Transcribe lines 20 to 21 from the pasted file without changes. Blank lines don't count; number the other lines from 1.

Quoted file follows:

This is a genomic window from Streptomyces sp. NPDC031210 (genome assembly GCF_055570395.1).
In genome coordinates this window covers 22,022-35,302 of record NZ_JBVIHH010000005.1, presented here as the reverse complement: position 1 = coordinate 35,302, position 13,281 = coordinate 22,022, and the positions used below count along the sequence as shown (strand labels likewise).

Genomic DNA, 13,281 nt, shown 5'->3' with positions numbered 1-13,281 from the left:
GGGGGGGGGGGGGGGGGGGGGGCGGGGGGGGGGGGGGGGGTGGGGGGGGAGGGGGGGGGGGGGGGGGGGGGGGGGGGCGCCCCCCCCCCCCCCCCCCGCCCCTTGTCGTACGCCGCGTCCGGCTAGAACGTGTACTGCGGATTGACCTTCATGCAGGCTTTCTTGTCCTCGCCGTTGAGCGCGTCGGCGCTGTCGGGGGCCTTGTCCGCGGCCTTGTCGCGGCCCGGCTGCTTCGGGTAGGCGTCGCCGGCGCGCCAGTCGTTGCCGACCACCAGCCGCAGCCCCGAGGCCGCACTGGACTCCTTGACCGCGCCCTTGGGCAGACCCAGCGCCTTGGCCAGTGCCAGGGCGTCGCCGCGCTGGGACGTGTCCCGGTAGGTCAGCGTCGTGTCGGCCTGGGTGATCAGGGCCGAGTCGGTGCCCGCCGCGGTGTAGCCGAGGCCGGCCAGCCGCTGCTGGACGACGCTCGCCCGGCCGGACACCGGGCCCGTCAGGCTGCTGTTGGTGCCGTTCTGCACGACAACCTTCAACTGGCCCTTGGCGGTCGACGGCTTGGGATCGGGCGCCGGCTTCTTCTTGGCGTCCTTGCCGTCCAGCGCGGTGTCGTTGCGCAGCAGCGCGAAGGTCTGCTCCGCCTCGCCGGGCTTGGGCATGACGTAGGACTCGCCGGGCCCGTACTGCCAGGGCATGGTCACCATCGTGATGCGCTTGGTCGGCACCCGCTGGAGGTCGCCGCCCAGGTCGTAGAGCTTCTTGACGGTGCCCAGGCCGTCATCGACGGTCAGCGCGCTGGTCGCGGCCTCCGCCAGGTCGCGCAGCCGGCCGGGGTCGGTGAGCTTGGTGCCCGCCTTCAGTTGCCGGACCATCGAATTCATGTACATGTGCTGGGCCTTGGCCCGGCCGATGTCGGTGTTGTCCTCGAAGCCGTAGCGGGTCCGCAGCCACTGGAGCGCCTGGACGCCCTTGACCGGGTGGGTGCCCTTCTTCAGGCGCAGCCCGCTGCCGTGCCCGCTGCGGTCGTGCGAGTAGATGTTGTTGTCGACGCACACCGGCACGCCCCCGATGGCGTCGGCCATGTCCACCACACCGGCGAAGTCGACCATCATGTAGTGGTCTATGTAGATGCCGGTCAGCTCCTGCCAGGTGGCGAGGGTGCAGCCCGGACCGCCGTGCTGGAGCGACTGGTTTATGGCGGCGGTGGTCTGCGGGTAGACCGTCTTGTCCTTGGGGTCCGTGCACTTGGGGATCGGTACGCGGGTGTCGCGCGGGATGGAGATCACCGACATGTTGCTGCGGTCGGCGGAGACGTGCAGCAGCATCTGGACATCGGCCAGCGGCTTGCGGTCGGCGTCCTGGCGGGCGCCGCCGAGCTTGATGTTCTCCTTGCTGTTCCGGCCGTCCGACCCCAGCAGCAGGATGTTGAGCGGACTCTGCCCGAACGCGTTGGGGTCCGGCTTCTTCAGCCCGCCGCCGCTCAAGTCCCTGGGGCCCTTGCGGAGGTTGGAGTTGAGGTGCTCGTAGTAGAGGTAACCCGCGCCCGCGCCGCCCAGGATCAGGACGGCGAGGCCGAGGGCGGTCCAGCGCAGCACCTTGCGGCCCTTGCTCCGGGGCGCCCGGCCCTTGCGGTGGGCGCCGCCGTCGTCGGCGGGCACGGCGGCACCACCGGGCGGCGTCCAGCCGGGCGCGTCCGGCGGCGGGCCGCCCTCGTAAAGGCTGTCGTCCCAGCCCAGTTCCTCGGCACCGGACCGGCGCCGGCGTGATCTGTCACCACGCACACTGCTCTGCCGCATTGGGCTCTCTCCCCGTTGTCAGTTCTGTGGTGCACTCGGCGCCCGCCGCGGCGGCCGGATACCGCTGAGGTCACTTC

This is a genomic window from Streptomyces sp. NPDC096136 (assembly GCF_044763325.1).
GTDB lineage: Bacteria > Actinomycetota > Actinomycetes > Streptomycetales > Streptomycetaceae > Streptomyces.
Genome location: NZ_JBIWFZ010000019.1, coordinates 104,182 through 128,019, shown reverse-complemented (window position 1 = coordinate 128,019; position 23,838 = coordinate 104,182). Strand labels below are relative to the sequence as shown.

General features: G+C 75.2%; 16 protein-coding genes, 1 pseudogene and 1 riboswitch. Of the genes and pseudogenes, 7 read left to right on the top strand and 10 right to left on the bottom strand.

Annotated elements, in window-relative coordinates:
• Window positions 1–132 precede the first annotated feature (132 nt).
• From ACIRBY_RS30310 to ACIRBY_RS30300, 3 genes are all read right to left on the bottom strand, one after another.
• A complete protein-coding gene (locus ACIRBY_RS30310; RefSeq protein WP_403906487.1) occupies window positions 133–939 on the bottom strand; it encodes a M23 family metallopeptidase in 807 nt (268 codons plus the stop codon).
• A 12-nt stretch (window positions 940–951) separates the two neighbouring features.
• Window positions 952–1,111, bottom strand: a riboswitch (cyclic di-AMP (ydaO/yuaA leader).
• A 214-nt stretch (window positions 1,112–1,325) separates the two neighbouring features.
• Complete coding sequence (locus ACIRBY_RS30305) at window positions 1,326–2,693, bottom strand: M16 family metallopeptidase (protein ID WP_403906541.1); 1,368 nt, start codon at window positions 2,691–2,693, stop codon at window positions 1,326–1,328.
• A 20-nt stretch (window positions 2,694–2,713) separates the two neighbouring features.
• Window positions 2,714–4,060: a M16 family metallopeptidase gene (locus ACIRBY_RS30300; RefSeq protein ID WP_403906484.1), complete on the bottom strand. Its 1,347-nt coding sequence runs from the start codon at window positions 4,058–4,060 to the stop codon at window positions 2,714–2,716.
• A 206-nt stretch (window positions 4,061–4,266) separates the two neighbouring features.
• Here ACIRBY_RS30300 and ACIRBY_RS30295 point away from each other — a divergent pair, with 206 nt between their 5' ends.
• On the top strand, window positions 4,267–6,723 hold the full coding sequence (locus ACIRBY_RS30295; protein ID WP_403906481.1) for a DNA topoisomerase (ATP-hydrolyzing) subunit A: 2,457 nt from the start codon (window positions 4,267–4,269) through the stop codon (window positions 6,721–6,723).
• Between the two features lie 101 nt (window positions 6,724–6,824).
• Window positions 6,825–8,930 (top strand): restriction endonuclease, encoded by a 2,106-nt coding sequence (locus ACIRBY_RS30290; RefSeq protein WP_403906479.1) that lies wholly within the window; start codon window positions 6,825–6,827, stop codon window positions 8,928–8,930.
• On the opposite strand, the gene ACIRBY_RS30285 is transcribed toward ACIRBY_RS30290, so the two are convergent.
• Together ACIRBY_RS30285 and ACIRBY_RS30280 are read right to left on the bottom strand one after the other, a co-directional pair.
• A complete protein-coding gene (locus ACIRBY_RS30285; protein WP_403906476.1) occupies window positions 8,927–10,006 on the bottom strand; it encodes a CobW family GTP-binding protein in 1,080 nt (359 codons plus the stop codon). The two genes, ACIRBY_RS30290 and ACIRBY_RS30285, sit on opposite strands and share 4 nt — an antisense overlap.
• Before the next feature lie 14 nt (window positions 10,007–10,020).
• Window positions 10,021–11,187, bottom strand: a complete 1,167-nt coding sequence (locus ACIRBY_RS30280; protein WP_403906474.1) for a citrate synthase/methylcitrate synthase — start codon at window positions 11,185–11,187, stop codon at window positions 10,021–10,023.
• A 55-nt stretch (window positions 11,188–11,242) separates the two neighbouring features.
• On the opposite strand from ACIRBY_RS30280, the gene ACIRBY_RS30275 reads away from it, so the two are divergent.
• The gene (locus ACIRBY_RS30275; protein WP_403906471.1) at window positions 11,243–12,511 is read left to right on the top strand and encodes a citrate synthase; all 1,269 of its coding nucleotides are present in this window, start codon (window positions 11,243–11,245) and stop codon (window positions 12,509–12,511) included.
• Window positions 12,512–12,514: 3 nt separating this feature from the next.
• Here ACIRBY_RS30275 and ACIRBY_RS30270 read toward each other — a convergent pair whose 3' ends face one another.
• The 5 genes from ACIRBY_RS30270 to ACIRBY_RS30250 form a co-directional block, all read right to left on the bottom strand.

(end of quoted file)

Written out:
• Here ACIRBY_RS30300 and ACIRBY_RS30295 point away from each other — a divergent pair, with 206 nt between their 5' ends.
• On the top strand, window positions 4,267–6,723 hold the full coding sequence (locus ACIRBY_RS30295; protein ID WP_403906481.1) for a DNA topoisomerase (ATP-hydrolyzing) subunit A: 2,457 nt from the start codon (window positions 4,267–4,269) through the stop codon (window positions 6,721–6,723).